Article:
BD. OF TRUSTEES OF TOWN OF DAVENPORT v. WILSONAnnotate this Case
BD. OF TRUSTEES OF TOWN OF DAVENPORT v. WILSON
1998 OK CIV APP 4
953 P.2d 764
69 OBJ 520
Case Number: 87482
Mandate Issued: 01/23/1998
THE BOARD OF TRUSTEES OF THE TOWN OF DAVENPORT, Plaintiff/Appellee,
CLOE L. WILSON, Defendant/Appellant,
BILL J. WILSON, Defendant.
APPEAL FROM THE DISTRICT COURT OF LINCOLN COUNTY, OKLAHOMA;
HONORABLE DAVID WELCH, JUDGE.
Cynthia Ferrell-Ashwood, Chandler, Oklahoma,For
O. Ronald McGee, Ponca City, Oklahoma,For Defendant/Appellant.
KENNETH L. BUETTNER, Judge
¶1Cloe L. Wilson and her husband, Bill J. Wilson, were sued by the town of Davenport which alleged that the placement of their mobile home on a residential tract was a nuisance. The record reveals that they were duly served with process December 19, 1994, but failed to respond to the lawsuit. Default judgment was taken against them February 13, 1995. On February 23, 1995, the Wilsons moved to set aside the default judgment. The motion was denied as to Mr. Wilson August 18, 1995. No order was entered against Mrs. Wilson because of her announcement of a pending bankruptcy. After the bankruptcy stay was lifted, the trial court heard Mrs. Wilson's argument in support of her motion to set aside the default judgment. The motion was denied and she appeals.1
¶2Mrs. Wilson's lawyer admits "but for the failure of her counsel to dispatch the answer to the clerk, [she] would have been able to defend the suit as filed by Appellee." Recasting the question presented for review, the issue is whether a lawyer's negligence in failing to respond to a lawsuit is a ground for vacation of a default judgment pursuant to either
¶3Section 1031(Third) states that the district court may vacate its orders "for mistake, neglect or omission of the clerk or irregularity in obtaining a judgment or order." Because the court clerk is not implicated in the case at bar, the relevant inquiry is whether a lawyer's failure to respond on his client's behalf to a lawsuit, paving the way to a default judgment, is an irregularity in obtaining a judgment. Generally, the "'irregularity' relates not to the substance of the order, but to whether a serious jurisdictional defect exists, such as lack of service, notice or jurisdiction of either the parties or subject matter." Van Nort v. Davis, 1990 OK CIV APP 95, 800 P.2d 1082, 1085, citing Smaller v. Smaller, 1981 OK CIV APP 63, 635 P.2d 1341. Failure to respond after proper notice is not a serious jurisdictional defect. In any event, we cannot find that a defendant may take advantage of her own mistake, in this case failing to respond to the lawsuit after good service of process, and seek vacation of a valid order based on her own lack of diligence in defending her lawsuit.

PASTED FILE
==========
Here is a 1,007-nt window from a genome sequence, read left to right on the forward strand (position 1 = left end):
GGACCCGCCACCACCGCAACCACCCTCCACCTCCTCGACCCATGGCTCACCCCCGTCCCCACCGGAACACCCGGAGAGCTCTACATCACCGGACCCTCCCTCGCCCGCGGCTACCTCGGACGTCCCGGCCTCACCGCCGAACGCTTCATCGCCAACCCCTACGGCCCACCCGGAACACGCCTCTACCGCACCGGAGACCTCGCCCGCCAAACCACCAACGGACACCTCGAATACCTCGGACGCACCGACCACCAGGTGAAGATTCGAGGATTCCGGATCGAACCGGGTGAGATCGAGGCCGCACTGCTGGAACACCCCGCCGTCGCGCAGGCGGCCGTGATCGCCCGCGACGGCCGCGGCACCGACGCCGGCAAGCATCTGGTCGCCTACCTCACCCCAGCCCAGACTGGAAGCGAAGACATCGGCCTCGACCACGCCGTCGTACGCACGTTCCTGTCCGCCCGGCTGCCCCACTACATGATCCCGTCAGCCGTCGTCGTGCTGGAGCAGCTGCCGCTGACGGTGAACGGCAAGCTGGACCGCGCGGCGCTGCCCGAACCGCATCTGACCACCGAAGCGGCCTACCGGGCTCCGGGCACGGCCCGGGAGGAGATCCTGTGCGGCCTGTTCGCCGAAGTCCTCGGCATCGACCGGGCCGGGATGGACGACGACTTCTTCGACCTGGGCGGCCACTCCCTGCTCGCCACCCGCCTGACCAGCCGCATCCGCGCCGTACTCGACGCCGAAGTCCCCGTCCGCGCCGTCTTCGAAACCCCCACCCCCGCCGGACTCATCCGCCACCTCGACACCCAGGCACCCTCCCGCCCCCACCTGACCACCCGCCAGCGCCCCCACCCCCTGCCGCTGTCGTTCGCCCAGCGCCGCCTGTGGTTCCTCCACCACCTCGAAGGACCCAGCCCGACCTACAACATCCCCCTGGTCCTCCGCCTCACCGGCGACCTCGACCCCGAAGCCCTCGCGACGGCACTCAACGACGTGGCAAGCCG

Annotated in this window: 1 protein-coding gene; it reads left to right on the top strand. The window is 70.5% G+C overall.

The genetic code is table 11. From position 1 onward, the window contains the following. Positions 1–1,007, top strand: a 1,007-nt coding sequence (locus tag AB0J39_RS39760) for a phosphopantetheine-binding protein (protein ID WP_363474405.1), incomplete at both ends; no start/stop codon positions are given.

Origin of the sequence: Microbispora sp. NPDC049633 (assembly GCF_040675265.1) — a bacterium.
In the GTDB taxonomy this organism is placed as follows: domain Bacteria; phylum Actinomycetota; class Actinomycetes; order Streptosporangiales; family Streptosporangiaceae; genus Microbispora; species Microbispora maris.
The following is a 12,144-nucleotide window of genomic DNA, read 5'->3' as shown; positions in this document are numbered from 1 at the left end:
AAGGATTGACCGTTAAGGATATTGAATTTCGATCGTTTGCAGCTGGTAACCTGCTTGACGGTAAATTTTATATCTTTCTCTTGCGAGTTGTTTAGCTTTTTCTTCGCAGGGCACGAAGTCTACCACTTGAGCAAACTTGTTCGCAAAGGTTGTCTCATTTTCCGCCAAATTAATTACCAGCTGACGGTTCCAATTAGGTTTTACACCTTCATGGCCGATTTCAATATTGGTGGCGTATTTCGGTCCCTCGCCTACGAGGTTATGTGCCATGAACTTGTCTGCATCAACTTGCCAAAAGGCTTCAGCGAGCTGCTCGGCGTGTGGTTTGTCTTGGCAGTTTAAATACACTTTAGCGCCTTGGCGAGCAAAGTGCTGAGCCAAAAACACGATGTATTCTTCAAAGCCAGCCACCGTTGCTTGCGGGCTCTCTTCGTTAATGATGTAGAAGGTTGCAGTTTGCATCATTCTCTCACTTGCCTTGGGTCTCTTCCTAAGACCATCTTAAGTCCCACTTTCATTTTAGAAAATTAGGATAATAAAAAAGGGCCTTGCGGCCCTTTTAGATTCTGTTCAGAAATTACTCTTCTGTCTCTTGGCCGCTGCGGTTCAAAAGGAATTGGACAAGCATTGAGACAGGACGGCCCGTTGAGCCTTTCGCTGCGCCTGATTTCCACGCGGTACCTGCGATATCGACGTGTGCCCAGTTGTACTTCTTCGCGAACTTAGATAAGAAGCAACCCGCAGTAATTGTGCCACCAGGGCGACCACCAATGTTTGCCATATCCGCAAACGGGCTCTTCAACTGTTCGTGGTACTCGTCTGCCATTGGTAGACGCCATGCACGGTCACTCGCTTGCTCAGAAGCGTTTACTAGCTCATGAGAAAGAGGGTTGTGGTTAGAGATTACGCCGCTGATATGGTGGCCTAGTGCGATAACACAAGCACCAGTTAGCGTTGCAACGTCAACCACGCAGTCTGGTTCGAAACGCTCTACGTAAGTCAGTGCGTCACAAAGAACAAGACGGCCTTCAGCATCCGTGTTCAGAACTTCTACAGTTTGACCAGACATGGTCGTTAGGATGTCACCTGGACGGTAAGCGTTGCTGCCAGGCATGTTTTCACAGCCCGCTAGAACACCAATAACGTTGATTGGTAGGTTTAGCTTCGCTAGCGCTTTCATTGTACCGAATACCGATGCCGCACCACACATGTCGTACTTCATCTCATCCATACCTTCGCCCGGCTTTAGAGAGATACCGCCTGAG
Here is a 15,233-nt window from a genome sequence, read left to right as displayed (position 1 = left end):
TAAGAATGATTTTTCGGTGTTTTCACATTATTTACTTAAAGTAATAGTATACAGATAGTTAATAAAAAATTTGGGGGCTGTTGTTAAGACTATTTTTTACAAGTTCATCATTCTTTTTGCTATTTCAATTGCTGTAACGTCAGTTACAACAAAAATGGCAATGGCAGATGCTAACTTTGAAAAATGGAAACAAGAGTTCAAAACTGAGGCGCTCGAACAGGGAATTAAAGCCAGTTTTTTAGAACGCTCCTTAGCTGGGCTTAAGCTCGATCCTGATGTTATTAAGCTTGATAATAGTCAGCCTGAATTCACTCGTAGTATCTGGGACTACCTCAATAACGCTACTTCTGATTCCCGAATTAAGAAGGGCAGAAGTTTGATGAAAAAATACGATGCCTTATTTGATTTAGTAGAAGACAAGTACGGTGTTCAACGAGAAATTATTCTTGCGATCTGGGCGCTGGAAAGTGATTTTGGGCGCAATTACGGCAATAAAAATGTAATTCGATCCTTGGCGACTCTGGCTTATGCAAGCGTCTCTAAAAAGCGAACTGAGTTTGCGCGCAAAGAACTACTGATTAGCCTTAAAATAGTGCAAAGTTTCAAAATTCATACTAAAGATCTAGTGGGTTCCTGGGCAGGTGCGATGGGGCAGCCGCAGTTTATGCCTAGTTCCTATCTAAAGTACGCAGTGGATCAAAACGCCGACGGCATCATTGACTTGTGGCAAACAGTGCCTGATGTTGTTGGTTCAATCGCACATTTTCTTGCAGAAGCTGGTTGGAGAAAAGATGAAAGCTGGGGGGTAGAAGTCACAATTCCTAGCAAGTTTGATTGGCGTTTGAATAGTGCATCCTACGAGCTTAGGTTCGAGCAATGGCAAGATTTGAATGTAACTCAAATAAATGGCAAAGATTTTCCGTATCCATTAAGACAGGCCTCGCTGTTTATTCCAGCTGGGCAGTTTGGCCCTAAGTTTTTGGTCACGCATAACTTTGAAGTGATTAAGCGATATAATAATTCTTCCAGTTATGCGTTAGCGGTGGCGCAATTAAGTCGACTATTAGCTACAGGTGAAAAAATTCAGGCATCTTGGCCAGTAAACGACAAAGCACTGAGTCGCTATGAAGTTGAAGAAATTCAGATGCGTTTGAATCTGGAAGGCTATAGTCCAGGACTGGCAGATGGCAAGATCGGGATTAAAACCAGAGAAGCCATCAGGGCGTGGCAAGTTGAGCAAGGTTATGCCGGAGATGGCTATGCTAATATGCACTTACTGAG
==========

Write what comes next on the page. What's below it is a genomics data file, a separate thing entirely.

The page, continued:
¶4Next we address whether failure to respond to the lawsuit after good service is a ground to vacate the judgment pursuant to
¶5For these reasons, we affirm the order denying Cloe J. Wilson's motion to vacate the default judgment.
HANSEN, P.J., not participating; JOPLIN, J., concurs.
1Bill J. Wilson did not appeal the denial of the motion to vacate as to him.
2Mrs. Wilson mentions a denial of due process on the ground that in the order against her husband the court stated that he had not stated a defense which would result in a change of judgment. The court stated that Mr. Wilson had apparently allowed the denial of a permit to become final by failure to appeal that administrative action. The court further stated that it was not satisfied that there might be any different outcome if this case were reopened for further proceedings. The order against Mrs. Wilson, however, did not state reasons why the court denied her motion to set aside default judgment.